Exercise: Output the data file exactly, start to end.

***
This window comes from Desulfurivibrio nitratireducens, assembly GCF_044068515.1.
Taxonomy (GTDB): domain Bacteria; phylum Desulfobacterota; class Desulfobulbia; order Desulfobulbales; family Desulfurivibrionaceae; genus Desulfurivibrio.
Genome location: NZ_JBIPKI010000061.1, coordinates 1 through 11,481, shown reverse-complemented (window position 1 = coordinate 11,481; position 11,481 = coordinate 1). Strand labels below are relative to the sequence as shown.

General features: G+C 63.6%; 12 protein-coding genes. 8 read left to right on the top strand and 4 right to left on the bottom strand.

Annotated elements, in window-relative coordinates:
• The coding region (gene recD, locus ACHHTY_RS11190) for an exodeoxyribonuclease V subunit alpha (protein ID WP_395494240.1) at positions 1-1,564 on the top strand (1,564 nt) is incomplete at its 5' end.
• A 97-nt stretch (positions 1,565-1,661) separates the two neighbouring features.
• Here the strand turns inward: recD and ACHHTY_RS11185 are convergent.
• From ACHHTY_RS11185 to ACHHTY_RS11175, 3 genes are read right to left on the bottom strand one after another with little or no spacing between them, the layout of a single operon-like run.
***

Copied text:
This window comes from Desulfurivibrio nitratireducens, assembly GCF_044068515.1.
Taxonomy (GTDB): domain Bacteria; phylum Desulfobacterota; class Desulfobulbia; order Desulfobulbales; family Desulfurivibrionaceae; genus Desulfurivibrio.
Genome location: NZ_JBIPKI010000061.1, coordinates 1 through 11,481, shown reverse-complemented (window position 1 = coordinate 11,481; position 11,481 = coordinate 1). Strand labels below are relative to the sequence as shown.

General features: G+C 63.6%; 12 protein-coding genes. 8 read left to right on the top strand and 4 right to left on the bottom strand.

Annotated elements, in window-relative coordinates:
• The coding region (gene recD, locus ACHHTY_RS11190) for an exodeoxyribonuclease V subunit alpha (protein ID WP_395494240.1) at positions 1-1,564 on the top strand (1,564 nt) is incomplete at its 5' end.
• A 97-nt stretch (positions 1,565-1,661) separates the two neighbouring features.
• Here the strand turns inward: recD and ACHHTY_RS11185 are convergent.
• From ACHHTY_RS11185 to ACHHTY_RS11175, 3 genes are read right to left on the bottom strand one after another with little or no spacing between them, the layout of a single operon-like run.